Associated Press photos
By Sharon Eberson / Tuesday, Nov. 11
As I was reading The Associated Press account of the comedians who lined up to honor the late George Carlin with the Mark Twain Prize for American Humor, a decidedly unfunny paragraph jumped out at me:
"A handful of protesters gathered on Pennsylvania Avenue near the Kennedy Center, some holding signs saying ‘Carlin's Going to Hell.' "
To which I couldn't help but think, "What the hell??!!"
If you can't celebrate the guy, you choose to do this? Why not carry a sign that saying "George, We're Praying For You."
But then, George Carlin was always on the attack, too. Ignorance was his most reviled enemy.
Much has been made about how George Carlin used words - the naughty "seven dirty words" he pulled out of their prudish hiding place, the everyday words that displayed how we bury ourselves in "stuff" and pigeonhole our lives in cliches.
What was being celebrated by awarding this particular prize to Carlin was his ability to deliver a knockout punch with words that made us laugh, but even moreso, made us think.
George Carlin twisted his face into silly, exaggerated expressions on stage, but he didn't need to. Even on seminal recordings like "Class Clown," even when he discussed the mundane, he challenged your intellect and tickled your funnybone. All of the editors I've had who Xed out a cliche simply because it was a cliche were in effect telling me, "You're no George Carlin."
Take this sequence from his "Modern Man" routine, reported by The Washington Post, from a Carlin clip show at Monday night's award ceremony: "I'm in-the-moment, on-the-edge, over-the-top and under-the-radar. A high-concept, low-profile, medium-range ballistic missionary. A streetwise smart bomb. A top-gun bottom feeder ..."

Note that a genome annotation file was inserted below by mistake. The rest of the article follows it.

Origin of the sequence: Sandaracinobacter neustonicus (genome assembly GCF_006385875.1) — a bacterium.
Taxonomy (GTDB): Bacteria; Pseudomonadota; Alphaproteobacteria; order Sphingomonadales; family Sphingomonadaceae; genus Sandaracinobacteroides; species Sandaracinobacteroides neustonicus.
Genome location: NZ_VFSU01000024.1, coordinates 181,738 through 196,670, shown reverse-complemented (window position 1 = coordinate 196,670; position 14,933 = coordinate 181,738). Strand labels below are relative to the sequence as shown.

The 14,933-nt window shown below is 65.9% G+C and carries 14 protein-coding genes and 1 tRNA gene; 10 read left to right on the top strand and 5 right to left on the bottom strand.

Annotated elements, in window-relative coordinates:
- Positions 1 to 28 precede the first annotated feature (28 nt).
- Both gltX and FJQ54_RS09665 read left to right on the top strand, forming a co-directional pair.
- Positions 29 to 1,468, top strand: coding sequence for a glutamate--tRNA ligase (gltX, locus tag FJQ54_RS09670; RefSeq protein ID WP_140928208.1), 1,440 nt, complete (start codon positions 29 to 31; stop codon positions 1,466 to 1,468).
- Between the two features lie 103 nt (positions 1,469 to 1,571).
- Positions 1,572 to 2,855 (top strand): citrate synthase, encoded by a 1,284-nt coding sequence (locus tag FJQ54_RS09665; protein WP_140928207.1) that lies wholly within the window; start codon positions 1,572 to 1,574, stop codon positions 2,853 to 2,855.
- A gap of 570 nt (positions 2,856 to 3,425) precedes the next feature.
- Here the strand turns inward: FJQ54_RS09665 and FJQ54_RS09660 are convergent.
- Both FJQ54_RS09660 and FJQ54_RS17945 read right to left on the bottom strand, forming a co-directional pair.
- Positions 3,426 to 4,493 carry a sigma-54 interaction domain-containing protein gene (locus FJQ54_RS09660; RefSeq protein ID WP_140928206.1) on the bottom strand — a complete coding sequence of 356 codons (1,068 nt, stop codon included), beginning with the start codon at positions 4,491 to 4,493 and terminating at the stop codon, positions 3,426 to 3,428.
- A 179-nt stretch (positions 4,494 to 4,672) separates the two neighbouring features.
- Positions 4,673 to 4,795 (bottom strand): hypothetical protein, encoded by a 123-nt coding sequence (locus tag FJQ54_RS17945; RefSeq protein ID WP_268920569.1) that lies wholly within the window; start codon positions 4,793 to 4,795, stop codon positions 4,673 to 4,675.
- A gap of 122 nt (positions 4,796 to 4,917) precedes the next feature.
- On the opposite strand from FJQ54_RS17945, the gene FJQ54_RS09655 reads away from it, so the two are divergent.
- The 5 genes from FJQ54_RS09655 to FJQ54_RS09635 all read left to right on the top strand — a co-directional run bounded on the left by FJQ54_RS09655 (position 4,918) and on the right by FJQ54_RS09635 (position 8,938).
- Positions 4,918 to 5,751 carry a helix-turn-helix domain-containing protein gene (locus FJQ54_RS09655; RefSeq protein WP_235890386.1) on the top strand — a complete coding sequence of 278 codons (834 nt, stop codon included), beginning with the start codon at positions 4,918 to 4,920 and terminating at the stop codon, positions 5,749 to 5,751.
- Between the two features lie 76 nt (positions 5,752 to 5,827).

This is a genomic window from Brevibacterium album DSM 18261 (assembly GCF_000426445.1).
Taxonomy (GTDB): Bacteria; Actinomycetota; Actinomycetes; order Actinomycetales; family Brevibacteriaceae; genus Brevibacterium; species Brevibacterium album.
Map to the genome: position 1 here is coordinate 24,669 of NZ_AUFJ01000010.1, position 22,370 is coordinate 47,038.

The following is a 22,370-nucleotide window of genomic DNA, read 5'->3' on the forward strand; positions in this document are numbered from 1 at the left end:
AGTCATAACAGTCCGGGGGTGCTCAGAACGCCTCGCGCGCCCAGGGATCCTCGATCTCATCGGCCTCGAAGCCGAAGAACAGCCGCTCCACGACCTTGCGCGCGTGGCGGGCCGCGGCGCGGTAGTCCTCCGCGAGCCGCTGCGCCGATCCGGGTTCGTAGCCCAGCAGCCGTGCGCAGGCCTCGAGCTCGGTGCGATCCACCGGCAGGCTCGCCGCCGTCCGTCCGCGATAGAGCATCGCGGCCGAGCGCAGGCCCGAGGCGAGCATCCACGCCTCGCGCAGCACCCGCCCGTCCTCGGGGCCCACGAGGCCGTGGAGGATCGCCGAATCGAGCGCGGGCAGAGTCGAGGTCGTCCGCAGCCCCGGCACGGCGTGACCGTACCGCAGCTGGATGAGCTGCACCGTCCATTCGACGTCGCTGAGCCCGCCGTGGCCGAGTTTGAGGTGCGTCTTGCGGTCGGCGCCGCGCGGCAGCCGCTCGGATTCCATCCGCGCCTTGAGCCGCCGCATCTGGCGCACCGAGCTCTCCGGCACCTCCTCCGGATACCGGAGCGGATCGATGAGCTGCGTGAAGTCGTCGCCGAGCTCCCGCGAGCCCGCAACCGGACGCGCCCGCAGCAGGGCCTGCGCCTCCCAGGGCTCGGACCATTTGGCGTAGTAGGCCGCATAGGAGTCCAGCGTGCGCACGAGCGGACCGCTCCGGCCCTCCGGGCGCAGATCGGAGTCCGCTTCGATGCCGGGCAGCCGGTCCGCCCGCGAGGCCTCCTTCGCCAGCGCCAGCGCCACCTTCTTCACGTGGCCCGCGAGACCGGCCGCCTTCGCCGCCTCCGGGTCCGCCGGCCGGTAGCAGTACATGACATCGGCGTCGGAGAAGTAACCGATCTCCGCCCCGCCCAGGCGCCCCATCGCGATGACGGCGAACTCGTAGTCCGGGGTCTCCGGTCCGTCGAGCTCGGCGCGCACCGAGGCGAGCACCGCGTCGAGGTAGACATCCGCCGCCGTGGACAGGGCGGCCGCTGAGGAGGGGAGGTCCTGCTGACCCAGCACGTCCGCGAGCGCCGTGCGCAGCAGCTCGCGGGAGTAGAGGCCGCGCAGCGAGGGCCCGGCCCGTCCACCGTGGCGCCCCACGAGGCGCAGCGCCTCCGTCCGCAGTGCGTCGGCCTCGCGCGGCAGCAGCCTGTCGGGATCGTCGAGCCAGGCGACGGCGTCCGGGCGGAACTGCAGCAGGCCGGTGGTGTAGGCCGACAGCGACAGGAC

Can't you see his face, contorting with every phrase, or hear his voice, putting emphasis in just the right place, in perfect comic timing, as you read those words?
Jon Stewart (AP photo, right) comments on the news on "The Daily Show" (which, he has noted, runs four nights a week on Comedy Central - a wink-wink to the use of the word "daily"). At the Mark Twain award ceremony, he saluted his comic hero not just for his inspiration but for his work ethic.
"For all his antiestablishment cred, he was a working man. He punched in. He sat down and he wrote," Stewart said. "He respected what he did."
Even if you disagreed with what George Carlin had to say, you'd have to admit he earned the respect of his peers and disciples, and the laughter of millions.
Carlin, the 11th Humor Award recipient and the first to receive it posthumously, died on June 22, a week after the Kennedy Center announced that he would get the prize. The ceremony was taped for airing by PBS at a date TBA. (Past winners: http://www.kennedy-center.org/programs/specialevents/marktwain/.)
The comedian's 14th and final HBO special, "It's Bad For Ya," in which he mocks death, is scheduled for release on DVD on Nov. 25. His 1984 album, "Carlin on Campus," was rereleased earlier this month.